Details beginning to emerge in tanker ruling

All those interested in the GAO tanker decision are waiting for the 69-page decision to be sanitized of proprietary information, but one detail about life cycle cost emerged, according to this Bloomberg report: that Boeing wound up with a $91.8m life cycle advantage after the Air Force corrected a math error. This math error was one of seven “significant” errors identified by the GAO in its three page press release in recommending a recompete.

To put this in perspective, this is a difference of $2.3 million per year over the projected 40 year life cycle, out of a $35 billion program. This is a rounding error, and not one we’d call particularly significant. It’s also a far cry from the hyperbolic, hand-ringing $40 billion promoted by Boeing.

We hope the 69-page decision is a bit more definitive and substantive than this.

New, 100 PM EDT: The Mobile Press-Register’s JD Crowe is at it again with this cartoon following the GAO decision:

3 Comments on “Details beginning to emerge in tanker ruling

  1. Wasn’t this $91 million ’rounding error’ difference after the USAF boosted Boeing’s costs by over $5 billion?

    Personally, I still feel that the Northrop Grumman/EADS tanker is the right choice, but the most probable life cycle cost difference between the two was much more than $91 million.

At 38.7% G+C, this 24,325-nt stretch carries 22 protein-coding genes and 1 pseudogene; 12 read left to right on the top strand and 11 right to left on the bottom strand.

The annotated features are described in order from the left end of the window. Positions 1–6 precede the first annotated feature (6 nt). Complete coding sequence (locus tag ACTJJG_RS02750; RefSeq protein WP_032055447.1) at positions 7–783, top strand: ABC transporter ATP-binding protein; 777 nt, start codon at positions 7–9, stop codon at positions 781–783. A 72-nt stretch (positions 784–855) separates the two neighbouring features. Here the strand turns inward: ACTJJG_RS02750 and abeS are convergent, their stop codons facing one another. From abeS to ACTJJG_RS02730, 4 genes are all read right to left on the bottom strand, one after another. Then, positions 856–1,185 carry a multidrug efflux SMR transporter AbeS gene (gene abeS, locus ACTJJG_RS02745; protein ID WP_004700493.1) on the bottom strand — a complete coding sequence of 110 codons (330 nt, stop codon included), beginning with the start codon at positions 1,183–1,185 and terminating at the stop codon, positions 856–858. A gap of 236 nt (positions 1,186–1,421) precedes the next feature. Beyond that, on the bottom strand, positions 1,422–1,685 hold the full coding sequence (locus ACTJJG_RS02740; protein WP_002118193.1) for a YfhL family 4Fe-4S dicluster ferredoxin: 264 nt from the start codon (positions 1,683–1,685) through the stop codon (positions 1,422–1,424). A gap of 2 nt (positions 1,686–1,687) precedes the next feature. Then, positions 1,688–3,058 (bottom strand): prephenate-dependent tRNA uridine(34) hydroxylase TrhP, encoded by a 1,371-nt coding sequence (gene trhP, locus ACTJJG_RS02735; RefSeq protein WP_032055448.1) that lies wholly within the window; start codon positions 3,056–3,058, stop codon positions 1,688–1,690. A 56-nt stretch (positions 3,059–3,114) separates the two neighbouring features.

2. Scott, this may be a moot point, but this question has been bothering me for months. Would EADS actually build A330 airframes in Alabama? They have made a big deal of announcing “final assembly” in Mobile, but it doesn’t add up:

    1) 1000 employees estimated for the tanker mods and other staffing for the Air Force contract sounds about right
    2) possible additional 300 employees to do A330 freighter mods and delivery if the freighter mod operation goes to the U.S. (and even the potential loss of 300 jobs was a big deal to the Airbus unions) So who would assemble the airframes?
    3) No mention of subassemblies or Belugas coming to Mobile. I don’t believe the Beluga has ever been outside Europe, has it?
    4) Airbus (like other aerospace companies we know) has a history of overstating and overpromising when it suits their purpose.
    5) It’s one thing to have redundant final assembly of a model located in two places. But it would be ludicrously expensive and time consuming to recertify a whole new A330 airframe assembly operation with the FAA when they’ve already gone through the process in Europe.

    Based on the very little information that’s out about EADS/Mobile, it sure looks like they were going to continue to do airframe assembly in Toulouse, and fly to Mobile for plumbing, booms etc.

    Which would be fine, except EADS has left a very different impression with Congress, the Alabama politicians, new media etc. Is it possible they just redefined the words “final assembly?”

  3. My understanding is that would be just an assembly model, much as Boeing’s 787 is just an assembly model (but let’s hope Northrop/Airbus wouldn’t have the troubles Boeing has had).

    The Beluga has been to the US, at least twice that I know of–once at a static display at Boeing Field (of all placed) and once bringing emergency medical equipment and supplies following Katrina (where was FEMA?).

    Scott

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